Thursday, September 27, 2007

Reinventing the State Chapter 3: Liberal Environmentalism

Ed Randall writes a sound survey of some different strands of environmental thought, although it is a little difficult at times to see which he is advocating and which he is opposing. I think if I were writing a chapter like this I would be a little more polemical and I wouldn't necessarily credit many greens with the coherence that Randall does. I think for many greens, abstract questions of political philosophy should not stand in the way of whatever might work - that the debates between socialism, conservatism, liberalism, anarchism and so on have paled into insignificance in face of impending ecological catastrophe. But of course this seemingly eminently practical approach tends to encourage dirigiste thinking - which is a big mistake, IMHO, you do not make further progress by throwing away centuries of progress.

This said, there are some valuable questions and insights here and I will look at two of them.

Randall begins with JS Mill's prediction that economic advancement would end, but that this would not mean the end of improvement of the human condition. This obviously resembles the demand by many greens that economic growth should stop. I am more attracted to the point made by some greens and many economists that economic growth is just a statistic, and not nearly as informative a one as it might seem. With the relative decline of manufacturing, growth seems to suggest an increase in how much we value the things we do for each other. What could be more benign?

It is worth remembering that the the anti-growth position predates knowledge of global warming and was in fact driven by a concern that resources would run out. Now, if anything, we should hope that fossil fuels run out soon enough. The resource issue is, rightly, almost forgotten although a flavour of its rhetoric can be found in advocacy for recycling. But while economic growth might be a reasonable proxy for levels of resource use - if manufacturing were not in relative decline - it is obviously a terrible proxy for levels of carbon emissions. GDP is a statstic, aggregating many diverse activities. If some of those activities are a problem then aggregate them separately - don't try to manage them with the bluntest instrument imaginable.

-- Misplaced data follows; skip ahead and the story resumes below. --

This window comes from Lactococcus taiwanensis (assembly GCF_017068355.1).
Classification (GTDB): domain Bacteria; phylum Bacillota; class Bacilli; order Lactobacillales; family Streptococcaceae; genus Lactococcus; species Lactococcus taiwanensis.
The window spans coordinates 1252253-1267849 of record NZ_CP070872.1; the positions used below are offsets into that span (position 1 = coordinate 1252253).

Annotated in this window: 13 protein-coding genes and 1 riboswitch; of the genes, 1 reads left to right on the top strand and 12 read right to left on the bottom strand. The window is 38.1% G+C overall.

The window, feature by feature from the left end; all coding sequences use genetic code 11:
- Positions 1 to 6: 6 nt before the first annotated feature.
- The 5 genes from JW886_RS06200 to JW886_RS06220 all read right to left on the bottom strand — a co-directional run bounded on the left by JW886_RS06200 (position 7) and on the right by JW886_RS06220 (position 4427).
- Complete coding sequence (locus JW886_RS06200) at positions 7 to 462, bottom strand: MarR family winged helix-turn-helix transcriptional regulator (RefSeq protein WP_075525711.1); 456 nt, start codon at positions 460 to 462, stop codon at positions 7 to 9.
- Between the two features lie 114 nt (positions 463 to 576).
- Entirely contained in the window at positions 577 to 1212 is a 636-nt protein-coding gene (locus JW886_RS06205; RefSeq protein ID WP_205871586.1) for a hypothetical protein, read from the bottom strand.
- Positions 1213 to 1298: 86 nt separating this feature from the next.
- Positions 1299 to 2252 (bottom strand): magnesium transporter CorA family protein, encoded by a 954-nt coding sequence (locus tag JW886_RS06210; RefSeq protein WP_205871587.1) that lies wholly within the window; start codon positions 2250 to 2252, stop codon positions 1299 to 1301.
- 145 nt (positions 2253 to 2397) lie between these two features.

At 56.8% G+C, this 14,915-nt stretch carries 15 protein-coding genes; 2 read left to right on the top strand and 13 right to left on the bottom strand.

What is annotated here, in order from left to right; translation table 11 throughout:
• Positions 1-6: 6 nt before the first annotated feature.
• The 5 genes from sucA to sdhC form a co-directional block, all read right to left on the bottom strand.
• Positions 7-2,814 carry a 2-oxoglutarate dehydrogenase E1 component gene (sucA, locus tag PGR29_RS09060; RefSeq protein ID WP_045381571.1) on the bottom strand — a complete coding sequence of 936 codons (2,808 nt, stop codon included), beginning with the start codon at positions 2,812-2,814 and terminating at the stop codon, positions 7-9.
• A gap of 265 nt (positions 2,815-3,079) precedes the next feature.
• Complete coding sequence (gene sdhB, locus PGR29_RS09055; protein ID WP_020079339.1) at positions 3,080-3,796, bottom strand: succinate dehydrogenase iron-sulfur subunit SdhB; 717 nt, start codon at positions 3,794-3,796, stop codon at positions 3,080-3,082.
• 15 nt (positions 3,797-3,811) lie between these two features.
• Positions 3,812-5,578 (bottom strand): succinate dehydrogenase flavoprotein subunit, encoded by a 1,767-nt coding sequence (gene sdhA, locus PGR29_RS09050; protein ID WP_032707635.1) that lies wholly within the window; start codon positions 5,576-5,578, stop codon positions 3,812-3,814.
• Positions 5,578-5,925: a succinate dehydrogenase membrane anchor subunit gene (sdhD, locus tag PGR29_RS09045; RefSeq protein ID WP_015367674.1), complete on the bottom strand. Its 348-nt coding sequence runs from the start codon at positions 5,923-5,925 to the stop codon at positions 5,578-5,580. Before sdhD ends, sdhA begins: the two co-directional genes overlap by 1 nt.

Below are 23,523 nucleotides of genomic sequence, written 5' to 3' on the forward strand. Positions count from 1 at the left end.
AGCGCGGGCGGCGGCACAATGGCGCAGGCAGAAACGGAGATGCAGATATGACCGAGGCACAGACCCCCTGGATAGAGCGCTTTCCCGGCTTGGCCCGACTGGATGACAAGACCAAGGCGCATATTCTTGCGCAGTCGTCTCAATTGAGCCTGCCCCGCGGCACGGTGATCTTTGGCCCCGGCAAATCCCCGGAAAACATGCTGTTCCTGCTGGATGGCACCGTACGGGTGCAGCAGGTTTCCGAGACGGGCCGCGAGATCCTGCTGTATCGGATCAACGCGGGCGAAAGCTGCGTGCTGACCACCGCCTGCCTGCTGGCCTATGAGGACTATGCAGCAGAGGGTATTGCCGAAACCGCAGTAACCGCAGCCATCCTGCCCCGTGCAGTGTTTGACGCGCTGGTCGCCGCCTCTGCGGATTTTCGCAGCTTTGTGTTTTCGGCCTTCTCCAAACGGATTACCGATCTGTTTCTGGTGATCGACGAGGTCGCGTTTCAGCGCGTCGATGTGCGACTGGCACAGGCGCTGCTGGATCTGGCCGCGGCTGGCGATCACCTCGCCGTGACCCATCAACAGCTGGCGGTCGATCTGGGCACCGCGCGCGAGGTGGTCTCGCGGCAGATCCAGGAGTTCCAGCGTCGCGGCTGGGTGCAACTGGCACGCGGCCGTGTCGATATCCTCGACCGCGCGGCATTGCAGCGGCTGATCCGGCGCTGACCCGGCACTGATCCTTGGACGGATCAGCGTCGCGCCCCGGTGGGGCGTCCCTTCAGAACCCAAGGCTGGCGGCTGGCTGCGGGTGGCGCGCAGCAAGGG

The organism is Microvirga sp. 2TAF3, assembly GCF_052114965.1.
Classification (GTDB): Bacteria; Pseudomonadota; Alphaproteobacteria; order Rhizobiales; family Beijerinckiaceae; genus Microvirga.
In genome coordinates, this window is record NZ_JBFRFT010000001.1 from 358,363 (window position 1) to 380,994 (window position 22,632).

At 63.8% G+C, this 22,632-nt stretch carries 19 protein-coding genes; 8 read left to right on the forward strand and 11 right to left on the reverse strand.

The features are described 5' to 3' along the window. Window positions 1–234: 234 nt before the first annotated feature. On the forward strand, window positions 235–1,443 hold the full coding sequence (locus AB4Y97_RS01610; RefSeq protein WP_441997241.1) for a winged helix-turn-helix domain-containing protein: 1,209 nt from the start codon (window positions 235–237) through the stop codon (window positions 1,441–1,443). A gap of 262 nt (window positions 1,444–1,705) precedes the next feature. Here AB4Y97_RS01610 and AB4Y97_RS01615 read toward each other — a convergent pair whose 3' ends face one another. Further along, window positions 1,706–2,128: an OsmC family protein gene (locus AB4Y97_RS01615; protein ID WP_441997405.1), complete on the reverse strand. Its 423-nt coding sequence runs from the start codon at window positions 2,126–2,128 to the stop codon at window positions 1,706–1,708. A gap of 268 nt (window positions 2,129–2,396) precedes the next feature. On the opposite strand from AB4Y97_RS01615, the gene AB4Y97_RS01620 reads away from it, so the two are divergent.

Another theme Randall picks up is the possibility of expanding business goals to include a wider range of social, and in this case environmental goals, rather than simply focussing on the bottom line. On one level, this is pure apple pie, and nobody could possibly object. We read phrases such as "the war of money against life". "A Britain that is able to maintain a fiscal environment that is attractive to private equity firms should also be capable of developing tax policies that favour co-operators who work in businesses that make sustainability an integral part of their corporate culture and mission."

While I am clear that businesses doing this should be praised not mocked, I would like to refer to an earlier blog post of mine inspired by Adair Turner's book Just Capital which is highly skeptical of the power of this kind of stakeholderism to make much difference.

If we see the sustainable co-operators as the good guys, what could be more natural than changing the rules to favour those good guys? One thing: changing the rules to favour more sustainable behaviour by everybody. The good guys are those who will go the extra mile whatever the rules say. But you can't make people good like this with rules; a rule cannot say "do more than the rules demand". Furthermore, all these diverse goals aside from the bottom line are good intentions, not good actions. You can try to legislate for intentions, but you will fail. Read the other post for more on this point.

The corresponding chapter of the Orange Book sought to show that the environment can be protected in an economically liberal way and this chapter does the same job for social liberalism. There is of course no contradiction between these positions, and they might serve to reassure different people. This chapter is probably more significant because it attempts to engage with the bulk of the environmental movement which is to be found on the left.